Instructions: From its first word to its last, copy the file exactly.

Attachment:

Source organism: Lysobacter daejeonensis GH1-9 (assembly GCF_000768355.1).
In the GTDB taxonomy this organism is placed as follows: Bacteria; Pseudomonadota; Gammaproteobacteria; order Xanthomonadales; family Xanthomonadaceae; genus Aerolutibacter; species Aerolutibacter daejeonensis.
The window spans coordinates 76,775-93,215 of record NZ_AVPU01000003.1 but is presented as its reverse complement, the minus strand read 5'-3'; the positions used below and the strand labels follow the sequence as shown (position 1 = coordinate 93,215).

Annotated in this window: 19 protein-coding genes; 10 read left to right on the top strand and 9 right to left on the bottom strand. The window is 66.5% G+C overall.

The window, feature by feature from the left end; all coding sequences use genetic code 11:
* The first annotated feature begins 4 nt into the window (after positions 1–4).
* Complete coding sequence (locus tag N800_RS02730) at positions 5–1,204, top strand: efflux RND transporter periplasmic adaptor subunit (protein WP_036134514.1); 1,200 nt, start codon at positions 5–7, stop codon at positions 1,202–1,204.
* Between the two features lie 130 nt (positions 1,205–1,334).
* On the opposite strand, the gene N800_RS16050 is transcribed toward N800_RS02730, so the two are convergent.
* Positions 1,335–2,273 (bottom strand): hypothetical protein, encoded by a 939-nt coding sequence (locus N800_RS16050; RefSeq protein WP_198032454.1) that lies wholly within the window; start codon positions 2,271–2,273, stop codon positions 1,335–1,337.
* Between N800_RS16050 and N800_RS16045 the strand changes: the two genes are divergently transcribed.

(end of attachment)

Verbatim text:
Source organism: Lysobacter daejeonensis GH1-9 (assembly GCF_000768355.1).
In the GTDB taxonomy this organism is placed as follows: Bacteria; Pseudomonadota; Gammaproteobacteria; order Xanthomonadales; family Xanthomonadaceae; genus Aerolutibacter; species Aerolutibacter daejeonensis.
The window spans coordinates 76,775-93,215 of record NZ_AVPU01000003.1 but is presented as its reverse complement, the minus strand read 5'-3'; the positions used below and the strand labels follow the sequence as shown (position 1 = coordinate 93,215).

Annotated in this window: 19 protein-coding genes; 10 read left to right on the top strand and 9 right to left on the bottom strand. The window is 66.5% G+C overall.

The window, feature by feature from the left end; all coding sequences use genetic code 11:
* The first annotated feature begins 4 nt into the window (after positions 1–4).
* Complete coding sequence (locus tag N800_RS02730) at positions 5–1,204, top strand: efflux RND transporter periplasmic adaptor subunit (protein WP_036134514.1); 1,200 nt, start codon at positions 5–7, stop codon at positions 1,202–1,204.
* Between the two features lie 130 nt (positions 1,205–1,334).
* On the opposite strand, the gene N800_RS16050 is transcribed toward N800_RS02730, so the two are convergent.
* Positions 1,335–2,273 (bottom strand): hypothetical protein, encoded by a 939-nt coding sequence (locus N800_RS16050; RefSeq protein WP_198032454.1) that lies wholly within the window; start codon positions 2,271–2,273, stop codon positions 1,335–1,337.
* Between N800_RS16050 and N800_RS16045 the strand changes: the two genes are divergently transcribed.